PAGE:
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Epipen Training


laura
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We have a child who has an egg allergy joining us after Easter. I rang the health clinic to ask about training staff to use an epipen and was told they can't do it anymore as the funding isn't there now! What on earth am I going to do? I said to the HV that I couldn't exclude a child for having an allergy but I needed training otherwise the insurance wouldn't be valid. She suggested I buy a DVD from allergy awareness campaign. I've sourced a training epipen - do you think that'll be enough?????

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That was all we were able to access in school when we had a similar issue althogh I believe we were able to borrow it but if you buy it it will presumably be a one off purchase and can be used regularly to revisit.?

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It's definitely better than nothing!

As a person needing one myself, I would say using the EpiPen is actually the easy bit, it's understanding when to use it that can be more problematical. Could you get one of the parents to take you through normal precedure they use, then sign to say they are happy to leave the child with you?

 

Sue

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I did a refresher course on-line http://www.learnhq.com/epipen.html

 

Original training offered by the allergy nurse from the Children's Hospital a few years ago so I decided to have a look at this e-course when I saw it... it was free at the time!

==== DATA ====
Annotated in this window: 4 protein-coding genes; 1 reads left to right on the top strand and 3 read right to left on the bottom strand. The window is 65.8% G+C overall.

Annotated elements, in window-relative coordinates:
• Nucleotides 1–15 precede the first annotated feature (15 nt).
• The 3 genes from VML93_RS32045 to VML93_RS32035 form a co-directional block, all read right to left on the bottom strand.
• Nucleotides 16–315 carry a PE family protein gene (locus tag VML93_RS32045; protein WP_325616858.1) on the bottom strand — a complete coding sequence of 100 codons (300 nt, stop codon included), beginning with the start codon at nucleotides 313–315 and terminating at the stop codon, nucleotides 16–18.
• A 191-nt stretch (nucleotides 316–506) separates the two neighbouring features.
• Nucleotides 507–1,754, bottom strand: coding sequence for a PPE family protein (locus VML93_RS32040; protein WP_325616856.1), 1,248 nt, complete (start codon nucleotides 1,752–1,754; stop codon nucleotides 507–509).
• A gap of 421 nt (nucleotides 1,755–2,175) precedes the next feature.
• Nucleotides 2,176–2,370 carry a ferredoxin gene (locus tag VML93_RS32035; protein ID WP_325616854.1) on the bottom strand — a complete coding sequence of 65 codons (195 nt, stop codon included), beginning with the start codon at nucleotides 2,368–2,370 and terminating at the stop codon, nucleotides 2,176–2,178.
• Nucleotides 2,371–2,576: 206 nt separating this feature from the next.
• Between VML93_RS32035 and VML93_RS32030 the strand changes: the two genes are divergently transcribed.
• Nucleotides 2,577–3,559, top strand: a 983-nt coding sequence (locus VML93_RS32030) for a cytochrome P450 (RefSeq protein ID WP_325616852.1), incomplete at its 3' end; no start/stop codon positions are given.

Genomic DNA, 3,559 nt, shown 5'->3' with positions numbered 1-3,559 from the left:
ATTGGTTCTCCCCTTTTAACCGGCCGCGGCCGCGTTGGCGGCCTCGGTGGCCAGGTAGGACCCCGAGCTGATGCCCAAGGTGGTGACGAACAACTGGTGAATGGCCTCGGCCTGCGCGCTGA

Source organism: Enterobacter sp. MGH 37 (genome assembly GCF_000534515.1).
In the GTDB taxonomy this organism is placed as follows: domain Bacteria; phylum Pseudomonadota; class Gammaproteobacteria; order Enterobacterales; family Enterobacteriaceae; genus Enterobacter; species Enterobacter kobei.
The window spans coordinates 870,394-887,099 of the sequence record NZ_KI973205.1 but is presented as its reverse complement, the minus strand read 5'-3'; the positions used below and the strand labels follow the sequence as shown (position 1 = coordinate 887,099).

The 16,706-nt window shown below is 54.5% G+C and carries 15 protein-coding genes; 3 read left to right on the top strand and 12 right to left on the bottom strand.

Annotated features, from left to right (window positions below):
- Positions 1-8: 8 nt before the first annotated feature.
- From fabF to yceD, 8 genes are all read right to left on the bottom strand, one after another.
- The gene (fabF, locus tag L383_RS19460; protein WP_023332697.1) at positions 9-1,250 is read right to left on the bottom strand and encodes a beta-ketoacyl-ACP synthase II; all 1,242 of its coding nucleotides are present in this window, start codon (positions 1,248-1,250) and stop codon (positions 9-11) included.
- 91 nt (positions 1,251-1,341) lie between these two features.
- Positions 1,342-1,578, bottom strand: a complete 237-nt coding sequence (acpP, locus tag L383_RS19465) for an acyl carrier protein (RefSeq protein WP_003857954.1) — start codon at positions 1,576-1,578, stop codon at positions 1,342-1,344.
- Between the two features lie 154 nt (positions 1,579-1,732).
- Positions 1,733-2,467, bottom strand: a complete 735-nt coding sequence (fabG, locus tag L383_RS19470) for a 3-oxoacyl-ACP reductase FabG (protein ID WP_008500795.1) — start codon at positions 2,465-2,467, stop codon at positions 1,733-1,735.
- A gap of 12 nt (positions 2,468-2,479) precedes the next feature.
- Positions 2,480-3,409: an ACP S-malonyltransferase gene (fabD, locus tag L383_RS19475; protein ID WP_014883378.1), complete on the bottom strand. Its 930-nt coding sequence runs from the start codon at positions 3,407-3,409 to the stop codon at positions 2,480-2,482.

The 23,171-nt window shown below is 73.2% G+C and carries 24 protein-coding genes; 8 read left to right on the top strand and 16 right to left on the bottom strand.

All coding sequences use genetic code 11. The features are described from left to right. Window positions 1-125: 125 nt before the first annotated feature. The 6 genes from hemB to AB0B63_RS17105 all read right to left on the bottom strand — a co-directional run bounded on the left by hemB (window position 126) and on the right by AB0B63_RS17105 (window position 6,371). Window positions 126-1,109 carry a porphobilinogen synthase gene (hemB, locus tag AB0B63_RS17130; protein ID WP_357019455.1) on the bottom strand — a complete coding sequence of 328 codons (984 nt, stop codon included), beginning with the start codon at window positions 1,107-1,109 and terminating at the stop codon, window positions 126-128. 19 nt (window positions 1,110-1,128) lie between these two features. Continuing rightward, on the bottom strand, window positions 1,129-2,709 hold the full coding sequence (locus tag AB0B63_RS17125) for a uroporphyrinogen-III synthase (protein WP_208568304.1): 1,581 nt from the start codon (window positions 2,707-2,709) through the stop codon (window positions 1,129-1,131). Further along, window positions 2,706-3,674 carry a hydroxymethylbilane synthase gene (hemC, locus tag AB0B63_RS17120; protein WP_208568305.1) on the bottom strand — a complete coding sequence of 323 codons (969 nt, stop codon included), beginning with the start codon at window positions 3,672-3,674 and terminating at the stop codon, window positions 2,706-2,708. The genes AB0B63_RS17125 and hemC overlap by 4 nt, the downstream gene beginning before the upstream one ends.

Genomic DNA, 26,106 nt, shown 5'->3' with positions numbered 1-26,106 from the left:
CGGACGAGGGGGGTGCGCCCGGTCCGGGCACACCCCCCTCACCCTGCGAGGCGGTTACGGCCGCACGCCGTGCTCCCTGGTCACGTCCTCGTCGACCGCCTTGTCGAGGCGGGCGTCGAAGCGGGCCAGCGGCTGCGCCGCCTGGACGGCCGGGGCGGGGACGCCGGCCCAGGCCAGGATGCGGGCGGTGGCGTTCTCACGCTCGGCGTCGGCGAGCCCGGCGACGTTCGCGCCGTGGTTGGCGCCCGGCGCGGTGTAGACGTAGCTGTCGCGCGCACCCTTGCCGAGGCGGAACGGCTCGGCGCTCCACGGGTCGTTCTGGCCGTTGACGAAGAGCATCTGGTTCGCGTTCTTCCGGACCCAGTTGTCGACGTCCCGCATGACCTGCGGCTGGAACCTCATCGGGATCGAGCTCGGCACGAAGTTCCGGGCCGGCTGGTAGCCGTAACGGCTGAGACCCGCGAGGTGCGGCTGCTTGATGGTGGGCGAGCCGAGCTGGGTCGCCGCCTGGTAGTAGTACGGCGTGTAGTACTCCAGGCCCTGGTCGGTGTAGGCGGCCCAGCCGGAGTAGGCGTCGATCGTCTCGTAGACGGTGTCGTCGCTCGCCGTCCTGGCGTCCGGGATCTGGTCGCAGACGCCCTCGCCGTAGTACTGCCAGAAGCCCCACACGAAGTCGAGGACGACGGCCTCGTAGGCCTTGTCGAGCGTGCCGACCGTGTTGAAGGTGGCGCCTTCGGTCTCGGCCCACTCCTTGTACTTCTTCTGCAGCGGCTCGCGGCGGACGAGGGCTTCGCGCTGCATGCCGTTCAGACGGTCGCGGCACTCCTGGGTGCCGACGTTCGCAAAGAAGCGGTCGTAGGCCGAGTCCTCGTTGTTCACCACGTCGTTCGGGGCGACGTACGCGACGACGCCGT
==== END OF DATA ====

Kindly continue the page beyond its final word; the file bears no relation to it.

May be worth a look - any training probably better than none :o

 

Nona

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Where about in the country are you? For all of our 1st Aid training we use ABC Medical Services, can't recommend them enough, and I'm pretty sure the offer Epi-pen training, don't know how much it is though. They are based in Reading and cover most of the south I think (within reason!!)

 

Though I think I read somewhere, don't know where though sorry, that if the parents have been trained then pass that training on to you then that should be sufficient. Please don't quote me though!!

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We had a child who used an Epipen a few years ago and eventually got St Johns training... The hardest part was getting soemoen to agree to do the training as all the health care professionals involved in the child agreed we needed it, but no-one was prepard to pay for it, except us...

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May not be needed in this case, but as it seems that funding for training generally is slowly being withdrawn, would it be a good idea for settings to form 'clusters' in order to share the cost of training, or those that charge by the hour, rather than person - in that way if you do need to have it, the cost of one trainer spread over a few settings might help?

 

Might even be the start of some mutually beneficial relationships !

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We have had children through our nursery class who may have needed an epipen.

Our training was with our school nurse prior to them starting. We also got lots of advice/information from their mums on admission.

We made an advice/information poster with the child's photo to be displayed in school for staff to be aware. Only trained members would be allowed to administer the epipen but thankfully we never had to use them :o